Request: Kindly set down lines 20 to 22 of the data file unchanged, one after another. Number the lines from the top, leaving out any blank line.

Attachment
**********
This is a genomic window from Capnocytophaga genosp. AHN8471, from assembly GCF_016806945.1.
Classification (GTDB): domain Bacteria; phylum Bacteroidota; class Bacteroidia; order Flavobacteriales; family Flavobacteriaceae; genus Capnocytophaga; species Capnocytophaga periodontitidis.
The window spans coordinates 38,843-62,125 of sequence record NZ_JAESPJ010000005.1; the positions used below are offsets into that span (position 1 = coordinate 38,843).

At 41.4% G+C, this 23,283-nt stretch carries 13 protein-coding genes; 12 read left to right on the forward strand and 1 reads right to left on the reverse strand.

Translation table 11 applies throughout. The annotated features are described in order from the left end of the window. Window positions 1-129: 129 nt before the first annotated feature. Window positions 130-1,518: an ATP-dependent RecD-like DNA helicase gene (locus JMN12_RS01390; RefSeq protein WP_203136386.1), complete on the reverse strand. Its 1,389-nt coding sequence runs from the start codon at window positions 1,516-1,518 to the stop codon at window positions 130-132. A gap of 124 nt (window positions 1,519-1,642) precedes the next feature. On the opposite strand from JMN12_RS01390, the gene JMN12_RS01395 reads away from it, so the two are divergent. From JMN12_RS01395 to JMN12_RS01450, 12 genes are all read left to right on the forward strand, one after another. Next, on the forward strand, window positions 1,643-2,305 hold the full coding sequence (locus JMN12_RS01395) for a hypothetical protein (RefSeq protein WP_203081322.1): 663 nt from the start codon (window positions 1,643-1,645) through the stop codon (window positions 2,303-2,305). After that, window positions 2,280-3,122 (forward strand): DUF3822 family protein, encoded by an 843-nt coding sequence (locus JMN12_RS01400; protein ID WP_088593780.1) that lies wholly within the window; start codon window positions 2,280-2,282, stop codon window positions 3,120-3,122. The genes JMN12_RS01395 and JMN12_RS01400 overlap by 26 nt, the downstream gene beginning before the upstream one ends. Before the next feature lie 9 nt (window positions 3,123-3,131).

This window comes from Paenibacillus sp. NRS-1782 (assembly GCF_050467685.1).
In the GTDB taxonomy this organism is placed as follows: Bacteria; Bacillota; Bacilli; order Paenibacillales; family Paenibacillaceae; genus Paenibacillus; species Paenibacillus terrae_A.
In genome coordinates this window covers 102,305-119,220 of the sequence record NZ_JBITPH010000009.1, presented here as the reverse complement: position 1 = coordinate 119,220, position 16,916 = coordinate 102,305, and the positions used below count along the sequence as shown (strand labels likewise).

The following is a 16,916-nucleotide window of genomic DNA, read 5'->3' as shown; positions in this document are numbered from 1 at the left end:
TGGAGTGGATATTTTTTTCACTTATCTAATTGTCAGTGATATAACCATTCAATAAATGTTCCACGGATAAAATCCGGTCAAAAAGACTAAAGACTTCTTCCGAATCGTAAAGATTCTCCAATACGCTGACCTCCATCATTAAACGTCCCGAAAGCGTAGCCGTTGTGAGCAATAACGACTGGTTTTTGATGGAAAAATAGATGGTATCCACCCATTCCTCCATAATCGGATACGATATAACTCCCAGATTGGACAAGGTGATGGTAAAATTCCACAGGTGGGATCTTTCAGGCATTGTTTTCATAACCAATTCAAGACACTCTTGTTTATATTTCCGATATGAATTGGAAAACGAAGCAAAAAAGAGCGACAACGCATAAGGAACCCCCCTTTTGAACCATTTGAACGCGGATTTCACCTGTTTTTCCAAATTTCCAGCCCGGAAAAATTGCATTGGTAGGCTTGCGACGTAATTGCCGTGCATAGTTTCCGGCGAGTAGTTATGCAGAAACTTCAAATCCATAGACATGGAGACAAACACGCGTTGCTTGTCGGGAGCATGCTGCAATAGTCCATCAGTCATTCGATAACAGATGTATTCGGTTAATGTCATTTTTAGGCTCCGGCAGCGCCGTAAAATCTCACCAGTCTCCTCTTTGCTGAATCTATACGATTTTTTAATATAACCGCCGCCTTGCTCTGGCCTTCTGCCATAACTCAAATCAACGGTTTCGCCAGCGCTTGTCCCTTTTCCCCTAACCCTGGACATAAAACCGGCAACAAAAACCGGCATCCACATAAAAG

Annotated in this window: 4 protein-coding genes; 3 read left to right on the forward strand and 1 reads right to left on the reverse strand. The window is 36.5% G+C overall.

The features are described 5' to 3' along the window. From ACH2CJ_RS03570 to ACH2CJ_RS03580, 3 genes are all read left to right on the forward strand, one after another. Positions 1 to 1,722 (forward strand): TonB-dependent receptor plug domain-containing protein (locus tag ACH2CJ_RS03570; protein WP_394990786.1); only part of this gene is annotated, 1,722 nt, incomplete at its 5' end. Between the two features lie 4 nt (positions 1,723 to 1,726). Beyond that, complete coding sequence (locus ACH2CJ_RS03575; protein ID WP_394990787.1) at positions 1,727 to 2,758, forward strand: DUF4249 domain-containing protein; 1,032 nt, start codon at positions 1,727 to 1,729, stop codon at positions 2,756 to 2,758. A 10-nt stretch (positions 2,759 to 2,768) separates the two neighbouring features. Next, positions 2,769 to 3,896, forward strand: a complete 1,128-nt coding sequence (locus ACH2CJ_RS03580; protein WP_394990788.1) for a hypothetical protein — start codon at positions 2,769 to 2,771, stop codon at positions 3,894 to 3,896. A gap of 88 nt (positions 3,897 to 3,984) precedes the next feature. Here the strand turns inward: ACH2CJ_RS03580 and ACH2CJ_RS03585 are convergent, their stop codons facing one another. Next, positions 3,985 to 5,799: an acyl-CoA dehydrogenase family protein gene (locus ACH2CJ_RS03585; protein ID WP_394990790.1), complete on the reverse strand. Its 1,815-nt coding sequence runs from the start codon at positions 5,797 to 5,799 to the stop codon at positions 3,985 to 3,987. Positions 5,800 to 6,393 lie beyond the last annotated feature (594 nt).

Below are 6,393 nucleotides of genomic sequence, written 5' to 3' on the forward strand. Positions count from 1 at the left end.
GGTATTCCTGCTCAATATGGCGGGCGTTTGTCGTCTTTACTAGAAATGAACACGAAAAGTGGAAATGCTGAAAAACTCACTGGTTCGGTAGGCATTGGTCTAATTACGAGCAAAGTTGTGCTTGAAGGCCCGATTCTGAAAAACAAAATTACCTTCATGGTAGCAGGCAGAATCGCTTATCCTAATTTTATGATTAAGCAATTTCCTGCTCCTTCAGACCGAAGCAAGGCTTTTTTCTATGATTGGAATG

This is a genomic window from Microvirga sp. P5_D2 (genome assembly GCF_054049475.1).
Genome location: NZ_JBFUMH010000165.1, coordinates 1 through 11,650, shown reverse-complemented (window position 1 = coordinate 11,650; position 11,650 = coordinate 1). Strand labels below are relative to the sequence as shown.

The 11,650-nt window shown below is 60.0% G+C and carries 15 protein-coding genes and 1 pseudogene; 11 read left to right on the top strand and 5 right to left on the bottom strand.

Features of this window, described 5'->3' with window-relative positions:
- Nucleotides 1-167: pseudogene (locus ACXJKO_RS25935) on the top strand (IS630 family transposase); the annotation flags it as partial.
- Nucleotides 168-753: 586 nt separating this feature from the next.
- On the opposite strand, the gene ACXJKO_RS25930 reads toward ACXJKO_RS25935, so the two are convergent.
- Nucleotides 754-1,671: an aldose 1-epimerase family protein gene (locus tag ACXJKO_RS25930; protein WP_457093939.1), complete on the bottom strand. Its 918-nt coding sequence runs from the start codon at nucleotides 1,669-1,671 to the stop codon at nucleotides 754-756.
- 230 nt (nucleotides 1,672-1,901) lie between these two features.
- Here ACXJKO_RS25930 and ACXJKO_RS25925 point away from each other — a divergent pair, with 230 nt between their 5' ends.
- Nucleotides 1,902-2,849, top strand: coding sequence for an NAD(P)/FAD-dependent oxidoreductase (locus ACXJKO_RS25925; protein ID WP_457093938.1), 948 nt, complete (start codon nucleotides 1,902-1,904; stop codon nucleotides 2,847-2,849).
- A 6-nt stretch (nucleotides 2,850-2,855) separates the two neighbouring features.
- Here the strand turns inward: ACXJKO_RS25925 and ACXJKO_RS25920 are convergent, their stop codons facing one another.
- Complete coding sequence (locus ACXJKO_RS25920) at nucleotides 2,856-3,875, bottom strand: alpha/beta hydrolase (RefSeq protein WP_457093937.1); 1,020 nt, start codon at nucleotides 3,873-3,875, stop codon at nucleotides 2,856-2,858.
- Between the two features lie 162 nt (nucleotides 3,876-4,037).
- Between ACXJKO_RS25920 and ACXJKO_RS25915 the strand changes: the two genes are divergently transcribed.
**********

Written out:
- Nucleotides 168-753: 586 nt separating this feature from the next.
- On the opposite strand, the gene ACXJKO_RS25930 reads toward ACXJKO_RS25935, so the two are convergent.
- Nucleotides 754-1,671: an aldose 1-epimerase family protein gene (locus tag ACXJKO_RS25930; protein WP_457093939.1), complete on the bottom strand. Its 918-nt coding sequence runs from the start codon at nucleotides 1,669-1,671 to the stop codon at nucleotides 754-756.